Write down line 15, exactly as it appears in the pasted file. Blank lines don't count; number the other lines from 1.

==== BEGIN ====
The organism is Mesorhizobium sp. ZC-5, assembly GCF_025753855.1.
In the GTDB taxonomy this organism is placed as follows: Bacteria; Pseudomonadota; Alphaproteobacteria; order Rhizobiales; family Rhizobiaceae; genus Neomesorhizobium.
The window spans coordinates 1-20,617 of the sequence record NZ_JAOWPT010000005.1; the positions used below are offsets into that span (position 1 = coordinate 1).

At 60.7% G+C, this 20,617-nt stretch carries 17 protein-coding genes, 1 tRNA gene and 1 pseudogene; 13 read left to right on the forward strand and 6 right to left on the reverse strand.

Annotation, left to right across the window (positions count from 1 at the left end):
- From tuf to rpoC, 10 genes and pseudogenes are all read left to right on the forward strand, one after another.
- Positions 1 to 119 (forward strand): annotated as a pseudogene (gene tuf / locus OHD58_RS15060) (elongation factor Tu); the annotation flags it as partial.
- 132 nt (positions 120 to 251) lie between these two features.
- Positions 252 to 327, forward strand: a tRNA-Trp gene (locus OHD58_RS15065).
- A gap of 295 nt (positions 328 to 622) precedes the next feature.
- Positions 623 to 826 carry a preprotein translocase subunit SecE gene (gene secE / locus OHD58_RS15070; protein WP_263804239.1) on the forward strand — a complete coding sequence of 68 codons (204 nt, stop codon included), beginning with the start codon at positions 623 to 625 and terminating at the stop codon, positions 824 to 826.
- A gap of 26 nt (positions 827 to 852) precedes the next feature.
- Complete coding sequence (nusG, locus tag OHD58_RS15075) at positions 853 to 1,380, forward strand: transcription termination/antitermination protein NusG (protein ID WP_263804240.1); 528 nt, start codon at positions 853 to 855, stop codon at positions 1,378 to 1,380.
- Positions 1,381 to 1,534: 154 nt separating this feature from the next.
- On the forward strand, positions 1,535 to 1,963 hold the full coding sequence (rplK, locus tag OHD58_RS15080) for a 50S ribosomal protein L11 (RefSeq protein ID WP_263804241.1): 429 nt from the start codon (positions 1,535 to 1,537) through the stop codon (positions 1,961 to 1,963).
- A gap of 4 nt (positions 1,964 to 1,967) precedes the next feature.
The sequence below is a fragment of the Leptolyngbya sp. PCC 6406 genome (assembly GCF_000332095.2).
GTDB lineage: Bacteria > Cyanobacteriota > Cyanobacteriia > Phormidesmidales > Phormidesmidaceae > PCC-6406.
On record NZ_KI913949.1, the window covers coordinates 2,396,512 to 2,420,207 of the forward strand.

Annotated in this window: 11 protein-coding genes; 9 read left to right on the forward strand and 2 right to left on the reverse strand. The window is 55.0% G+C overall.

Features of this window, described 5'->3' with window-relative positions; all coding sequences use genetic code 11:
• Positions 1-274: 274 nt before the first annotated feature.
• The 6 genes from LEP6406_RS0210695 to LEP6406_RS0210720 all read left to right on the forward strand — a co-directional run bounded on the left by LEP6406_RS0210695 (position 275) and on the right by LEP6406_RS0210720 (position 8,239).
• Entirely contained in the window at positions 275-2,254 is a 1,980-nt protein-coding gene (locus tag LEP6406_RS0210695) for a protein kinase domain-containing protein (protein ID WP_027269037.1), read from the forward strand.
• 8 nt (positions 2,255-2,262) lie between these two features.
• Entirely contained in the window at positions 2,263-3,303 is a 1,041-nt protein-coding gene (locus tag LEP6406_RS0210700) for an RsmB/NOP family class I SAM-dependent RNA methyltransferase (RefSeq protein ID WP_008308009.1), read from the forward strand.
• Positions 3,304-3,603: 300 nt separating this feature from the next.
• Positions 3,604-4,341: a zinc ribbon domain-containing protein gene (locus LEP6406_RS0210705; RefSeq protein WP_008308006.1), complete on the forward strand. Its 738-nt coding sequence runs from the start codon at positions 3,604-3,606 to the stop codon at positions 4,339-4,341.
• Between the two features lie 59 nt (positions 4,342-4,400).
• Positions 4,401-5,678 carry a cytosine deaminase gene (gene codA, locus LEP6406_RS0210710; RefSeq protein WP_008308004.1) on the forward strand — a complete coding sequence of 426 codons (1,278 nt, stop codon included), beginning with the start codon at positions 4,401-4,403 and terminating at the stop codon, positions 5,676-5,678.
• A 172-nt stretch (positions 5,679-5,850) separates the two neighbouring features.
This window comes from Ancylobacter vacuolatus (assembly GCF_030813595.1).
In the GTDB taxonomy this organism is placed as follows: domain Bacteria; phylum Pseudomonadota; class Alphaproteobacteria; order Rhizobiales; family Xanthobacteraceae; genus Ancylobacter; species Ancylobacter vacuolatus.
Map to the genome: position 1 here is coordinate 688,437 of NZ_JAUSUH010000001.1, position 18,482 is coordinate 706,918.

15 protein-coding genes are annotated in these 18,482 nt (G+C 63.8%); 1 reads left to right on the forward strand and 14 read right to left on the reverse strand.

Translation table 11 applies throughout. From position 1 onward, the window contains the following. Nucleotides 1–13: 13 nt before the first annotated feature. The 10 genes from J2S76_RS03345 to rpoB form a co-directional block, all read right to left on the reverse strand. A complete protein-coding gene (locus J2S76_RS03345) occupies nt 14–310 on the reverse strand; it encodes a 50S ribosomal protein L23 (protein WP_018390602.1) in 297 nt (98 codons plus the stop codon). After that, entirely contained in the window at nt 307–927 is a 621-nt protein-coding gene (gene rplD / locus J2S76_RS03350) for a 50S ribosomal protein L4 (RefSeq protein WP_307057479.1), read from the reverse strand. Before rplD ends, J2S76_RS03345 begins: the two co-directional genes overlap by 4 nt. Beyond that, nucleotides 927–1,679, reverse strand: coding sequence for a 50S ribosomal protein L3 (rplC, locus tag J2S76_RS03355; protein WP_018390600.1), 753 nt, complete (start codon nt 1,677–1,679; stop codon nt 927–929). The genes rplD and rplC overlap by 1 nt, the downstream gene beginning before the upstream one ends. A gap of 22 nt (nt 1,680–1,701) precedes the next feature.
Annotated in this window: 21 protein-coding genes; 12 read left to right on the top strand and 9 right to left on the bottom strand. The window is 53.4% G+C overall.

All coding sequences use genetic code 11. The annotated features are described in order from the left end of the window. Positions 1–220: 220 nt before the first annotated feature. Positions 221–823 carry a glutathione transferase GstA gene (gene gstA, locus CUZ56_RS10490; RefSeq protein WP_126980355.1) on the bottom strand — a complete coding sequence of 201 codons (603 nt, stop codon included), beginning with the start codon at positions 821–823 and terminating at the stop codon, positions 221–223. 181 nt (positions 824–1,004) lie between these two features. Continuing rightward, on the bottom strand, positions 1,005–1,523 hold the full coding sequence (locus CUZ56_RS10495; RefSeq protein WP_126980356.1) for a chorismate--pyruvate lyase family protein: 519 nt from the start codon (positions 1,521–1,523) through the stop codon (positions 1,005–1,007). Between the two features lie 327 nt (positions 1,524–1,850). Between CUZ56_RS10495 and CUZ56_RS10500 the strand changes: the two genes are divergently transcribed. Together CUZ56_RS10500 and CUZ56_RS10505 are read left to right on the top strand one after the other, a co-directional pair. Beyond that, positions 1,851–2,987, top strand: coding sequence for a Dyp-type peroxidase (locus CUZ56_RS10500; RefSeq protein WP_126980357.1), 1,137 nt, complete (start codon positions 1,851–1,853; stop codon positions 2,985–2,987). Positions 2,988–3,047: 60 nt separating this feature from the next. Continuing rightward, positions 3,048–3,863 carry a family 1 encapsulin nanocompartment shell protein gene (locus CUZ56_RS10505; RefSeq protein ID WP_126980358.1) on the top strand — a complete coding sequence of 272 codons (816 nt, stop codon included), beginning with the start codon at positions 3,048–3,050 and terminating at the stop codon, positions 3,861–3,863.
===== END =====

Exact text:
- On the forward strand, positions 1,535 to 1,963 hold the full coding sequence (rplK, locus tag OHD58_RS15080) for a 50S ribosomal protein L11 (RefSeq protein ID WP_263804241.1): 429 nt from the start codon (positions 1,535 to 1,537) through the stop codon (positions 1,961 to 1,963).